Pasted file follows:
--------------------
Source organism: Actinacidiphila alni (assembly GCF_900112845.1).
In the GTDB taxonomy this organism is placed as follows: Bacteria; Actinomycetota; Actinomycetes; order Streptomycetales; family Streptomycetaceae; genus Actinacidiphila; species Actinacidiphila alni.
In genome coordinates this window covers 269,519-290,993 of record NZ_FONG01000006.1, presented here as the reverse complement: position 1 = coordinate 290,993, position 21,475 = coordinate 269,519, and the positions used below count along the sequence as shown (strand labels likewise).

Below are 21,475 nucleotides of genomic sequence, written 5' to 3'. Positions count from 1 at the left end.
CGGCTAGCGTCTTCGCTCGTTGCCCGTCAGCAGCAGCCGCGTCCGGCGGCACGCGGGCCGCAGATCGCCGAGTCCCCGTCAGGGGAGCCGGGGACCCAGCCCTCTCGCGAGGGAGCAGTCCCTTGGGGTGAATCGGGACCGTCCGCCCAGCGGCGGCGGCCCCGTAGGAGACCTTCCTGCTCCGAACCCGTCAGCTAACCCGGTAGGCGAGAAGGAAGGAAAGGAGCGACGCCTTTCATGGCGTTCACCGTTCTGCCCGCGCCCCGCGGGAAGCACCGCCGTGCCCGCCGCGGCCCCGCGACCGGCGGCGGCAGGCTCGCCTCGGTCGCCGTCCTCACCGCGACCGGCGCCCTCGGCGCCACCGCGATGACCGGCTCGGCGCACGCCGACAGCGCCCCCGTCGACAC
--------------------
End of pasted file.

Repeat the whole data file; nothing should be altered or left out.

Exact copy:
Source organism: Actinacidiphila alni (assembly GCF_900112845.1).
In the GTDB taxonomy this organism is placed as follows: Bacteria; Actinomycetota; Actinomycetes; order Streptomycetales; family Streptomycetaceae; genus Actinacidiphila; species Actinacidiphila alni.
In genome coordinates this window covers 269,519-290,993 of record NZ_FONG01000006.1, presented here as the reverse complement: position 1 = coordinate 290,993, position 21,475 = coordinate 269,519, and the positions used below count along the sequence as shown (strand labels likewise).

Below are 21,475 nucleotides of genomic sequence, written 5' to 3'. Positions count from 1 at the left end.
CGGCTAGCGTCTTCGCTCGTTGCCCGTCAGCAGCAGCCGCGTCCGGCGGCACGCGGGCCGCAGATCGCCGAGTCCCCGTCAGGGGAGCCGGGGACCCAGCCCTCTCGCGAGGGAGCAGTCCCTTGGGGTGAATCGGGACCGTCCGCCCAGCGGCGGCGGCCCCGTAGGAGACCTTCCTGCTCCGAACCCGTCAGCTAACCCGGTAGGCGAGAAGGAAGGAAAGGAGCGACGCCTTTCATGGCGTTCACCGTTCTGCCCGCGCCCCGCGGGAAGCACCGCCGTGCCCGCCGCGGCCCCGCGACCGGCGGCGGCAGGCTCGCCTCGGTCGCCGTCCTCACCGCGACCGGCGCCCTCGGCGCCACCGCGATGACCGGCTCGGCGCACGCCGACAGCGCCCCCGTCGACAC